Journal article

An inverse stage-shift model to estimate the excess mortality and health economic impact of delayed access to cancer services due to the COVID-19 pandemic

Koen Degeling, Nancy N Baxter, Jon Emery, Mark A Jenkins, Fanny Franchini, Peter Gibbs, G Bruce Mann, Grant McArthur, Benjamin J Solomon, Maarten J IJzerman



AIM: Decreased cancer incidence and reported changes to clinical management indicate that the COVID-19 pandemic has delayed cancer diagnosis and treatment. This study aimed to develop and apply a flexible model to estimate the impact of delayed diagnosis and treatment on survival outcomes and healthcare costs based on a shift in the disease stage at treatment initiation. METHODS: A model was developed and made publicly available to estimate population-level health economic outcomes by extrapolating and weighing stage-specific outcomes by the distribution of stages at treatment initiation. It was applied to estimate the impact of 3- and 6-month delays based on Australian data for stage I brea..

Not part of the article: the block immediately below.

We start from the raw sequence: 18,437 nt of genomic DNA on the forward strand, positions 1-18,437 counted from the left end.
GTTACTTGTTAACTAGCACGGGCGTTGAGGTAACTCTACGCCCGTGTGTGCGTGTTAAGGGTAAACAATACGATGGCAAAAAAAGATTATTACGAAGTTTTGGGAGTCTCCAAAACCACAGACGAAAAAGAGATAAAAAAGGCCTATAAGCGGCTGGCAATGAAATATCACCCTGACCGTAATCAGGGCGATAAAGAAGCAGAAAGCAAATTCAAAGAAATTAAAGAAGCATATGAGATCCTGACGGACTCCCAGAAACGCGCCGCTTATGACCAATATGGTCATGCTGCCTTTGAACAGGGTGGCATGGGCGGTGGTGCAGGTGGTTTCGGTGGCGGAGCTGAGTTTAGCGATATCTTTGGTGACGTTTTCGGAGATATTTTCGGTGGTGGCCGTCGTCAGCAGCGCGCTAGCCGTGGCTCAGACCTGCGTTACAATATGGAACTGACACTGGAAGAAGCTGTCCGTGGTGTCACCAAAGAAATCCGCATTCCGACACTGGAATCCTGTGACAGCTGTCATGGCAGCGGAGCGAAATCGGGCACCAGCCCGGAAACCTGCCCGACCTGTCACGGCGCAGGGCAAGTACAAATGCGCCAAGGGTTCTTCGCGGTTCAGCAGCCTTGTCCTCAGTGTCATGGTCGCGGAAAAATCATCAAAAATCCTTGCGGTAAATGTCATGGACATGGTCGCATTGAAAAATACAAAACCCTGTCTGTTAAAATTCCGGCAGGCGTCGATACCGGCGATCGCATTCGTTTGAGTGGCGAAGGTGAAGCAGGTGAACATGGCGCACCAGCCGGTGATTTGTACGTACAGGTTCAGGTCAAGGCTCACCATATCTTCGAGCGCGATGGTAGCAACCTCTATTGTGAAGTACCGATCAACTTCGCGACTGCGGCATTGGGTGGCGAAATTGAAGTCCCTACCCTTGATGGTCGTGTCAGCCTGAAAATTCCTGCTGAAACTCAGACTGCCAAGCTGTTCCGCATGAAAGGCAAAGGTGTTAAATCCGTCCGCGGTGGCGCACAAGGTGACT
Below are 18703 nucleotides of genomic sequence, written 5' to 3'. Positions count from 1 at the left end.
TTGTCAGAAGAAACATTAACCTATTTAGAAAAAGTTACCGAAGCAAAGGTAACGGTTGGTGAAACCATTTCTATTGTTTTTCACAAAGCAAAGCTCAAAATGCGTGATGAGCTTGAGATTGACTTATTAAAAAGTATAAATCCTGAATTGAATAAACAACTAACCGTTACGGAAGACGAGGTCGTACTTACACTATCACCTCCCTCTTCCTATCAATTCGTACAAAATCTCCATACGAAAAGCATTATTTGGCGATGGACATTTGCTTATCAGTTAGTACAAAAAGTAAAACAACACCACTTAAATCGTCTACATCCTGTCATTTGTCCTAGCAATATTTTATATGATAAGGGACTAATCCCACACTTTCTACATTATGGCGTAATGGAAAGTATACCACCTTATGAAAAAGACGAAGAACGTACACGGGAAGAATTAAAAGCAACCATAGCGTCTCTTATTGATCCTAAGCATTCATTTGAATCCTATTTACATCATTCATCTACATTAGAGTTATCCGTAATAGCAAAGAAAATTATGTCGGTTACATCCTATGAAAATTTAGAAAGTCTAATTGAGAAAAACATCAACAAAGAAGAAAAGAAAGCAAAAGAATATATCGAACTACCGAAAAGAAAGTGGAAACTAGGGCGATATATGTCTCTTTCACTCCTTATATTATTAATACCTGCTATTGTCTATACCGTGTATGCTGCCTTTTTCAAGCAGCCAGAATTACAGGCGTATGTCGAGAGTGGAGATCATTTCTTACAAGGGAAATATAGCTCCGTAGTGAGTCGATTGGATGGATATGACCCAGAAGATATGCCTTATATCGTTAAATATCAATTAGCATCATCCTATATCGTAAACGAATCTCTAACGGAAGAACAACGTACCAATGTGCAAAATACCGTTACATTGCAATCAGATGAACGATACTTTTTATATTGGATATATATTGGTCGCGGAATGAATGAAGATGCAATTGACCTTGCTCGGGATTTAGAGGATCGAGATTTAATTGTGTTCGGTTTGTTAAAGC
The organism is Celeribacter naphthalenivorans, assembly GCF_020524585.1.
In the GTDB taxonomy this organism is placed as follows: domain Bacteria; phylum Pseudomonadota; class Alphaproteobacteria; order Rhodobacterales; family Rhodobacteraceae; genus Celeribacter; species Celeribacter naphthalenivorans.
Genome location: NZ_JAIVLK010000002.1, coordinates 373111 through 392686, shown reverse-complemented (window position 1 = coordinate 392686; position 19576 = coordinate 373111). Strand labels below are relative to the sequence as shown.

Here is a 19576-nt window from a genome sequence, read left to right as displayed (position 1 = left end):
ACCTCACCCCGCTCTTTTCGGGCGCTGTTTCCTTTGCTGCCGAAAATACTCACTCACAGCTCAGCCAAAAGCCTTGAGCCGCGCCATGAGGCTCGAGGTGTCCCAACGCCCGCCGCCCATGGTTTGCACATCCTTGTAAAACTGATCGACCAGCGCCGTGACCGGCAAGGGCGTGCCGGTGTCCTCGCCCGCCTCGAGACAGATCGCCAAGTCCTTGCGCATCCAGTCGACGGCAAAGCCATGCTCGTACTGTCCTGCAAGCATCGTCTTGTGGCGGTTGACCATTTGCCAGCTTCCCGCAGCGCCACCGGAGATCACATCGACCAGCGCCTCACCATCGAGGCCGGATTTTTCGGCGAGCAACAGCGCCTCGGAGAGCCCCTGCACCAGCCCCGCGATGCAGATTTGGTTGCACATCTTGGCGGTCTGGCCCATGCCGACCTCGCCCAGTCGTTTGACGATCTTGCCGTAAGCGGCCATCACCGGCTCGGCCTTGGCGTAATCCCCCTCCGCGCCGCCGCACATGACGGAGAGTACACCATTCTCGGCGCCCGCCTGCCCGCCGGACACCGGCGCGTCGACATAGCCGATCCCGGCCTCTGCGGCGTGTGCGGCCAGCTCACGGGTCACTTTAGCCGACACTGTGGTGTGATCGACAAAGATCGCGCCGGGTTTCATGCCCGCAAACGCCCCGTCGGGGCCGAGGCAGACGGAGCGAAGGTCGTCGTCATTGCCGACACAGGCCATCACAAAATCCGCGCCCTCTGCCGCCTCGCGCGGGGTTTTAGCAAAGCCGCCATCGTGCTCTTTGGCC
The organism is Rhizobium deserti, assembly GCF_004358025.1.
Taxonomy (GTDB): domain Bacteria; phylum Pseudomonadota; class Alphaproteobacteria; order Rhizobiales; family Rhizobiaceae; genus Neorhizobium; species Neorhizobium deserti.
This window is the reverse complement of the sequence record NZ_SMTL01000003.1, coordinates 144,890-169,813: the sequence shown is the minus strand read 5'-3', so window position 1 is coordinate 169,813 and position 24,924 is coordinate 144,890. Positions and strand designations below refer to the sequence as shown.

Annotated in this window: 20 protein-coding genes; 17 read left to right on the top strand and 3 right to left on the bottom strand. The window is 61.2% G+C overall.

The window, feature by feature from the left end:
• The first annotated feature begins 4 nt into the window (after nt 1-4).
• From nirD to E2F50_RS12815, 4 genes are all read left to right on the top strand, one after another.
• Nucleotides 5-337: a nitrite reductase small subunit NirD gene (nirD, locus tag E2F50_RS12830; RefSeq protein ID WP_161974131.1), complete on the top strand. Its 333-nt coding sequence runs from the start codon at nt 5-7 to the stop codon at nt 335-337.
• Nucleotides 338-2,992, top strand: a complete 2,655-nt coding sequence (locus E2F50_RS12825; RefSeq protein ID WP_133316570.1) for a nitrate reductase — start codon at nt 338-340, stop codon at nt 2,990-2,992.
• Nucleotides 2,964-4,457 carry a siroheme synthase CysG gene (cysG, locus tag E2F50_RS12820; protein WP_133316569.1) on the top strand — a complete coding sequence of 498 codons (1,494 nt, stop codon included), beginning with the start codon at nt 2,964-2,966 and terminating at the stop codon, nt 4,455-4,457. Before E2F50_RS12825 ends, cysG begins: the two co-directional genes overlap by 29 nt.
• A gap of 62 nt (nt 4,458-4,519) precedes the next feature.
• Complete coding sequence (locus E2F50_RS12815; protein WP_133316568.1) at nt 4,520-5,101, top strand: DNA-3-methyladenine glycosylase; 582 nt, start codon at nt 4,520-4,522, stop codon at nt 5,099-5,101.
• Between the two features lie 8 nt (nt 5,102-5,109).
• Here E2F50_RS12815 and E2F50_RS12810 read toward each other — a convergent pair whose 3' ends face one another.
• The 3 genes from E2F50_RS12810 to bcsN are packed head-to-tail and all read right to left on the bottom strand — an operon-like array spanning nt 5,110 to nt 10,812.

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Funding Acknowledgements

The Melanoma Research Victoria (MRV) registry, from which data have been used in this study, was originally supported by the Victorian Government through the Victorian Cancer Agency Translational Research Program. The authors thank the following members of MRV for contributing data for this project: David Speakman, David Gyorki, Jonathan Cebon, Damien Kee, John Kelly, Mark Shackleton, Victoria Mar, and Craig Underhill.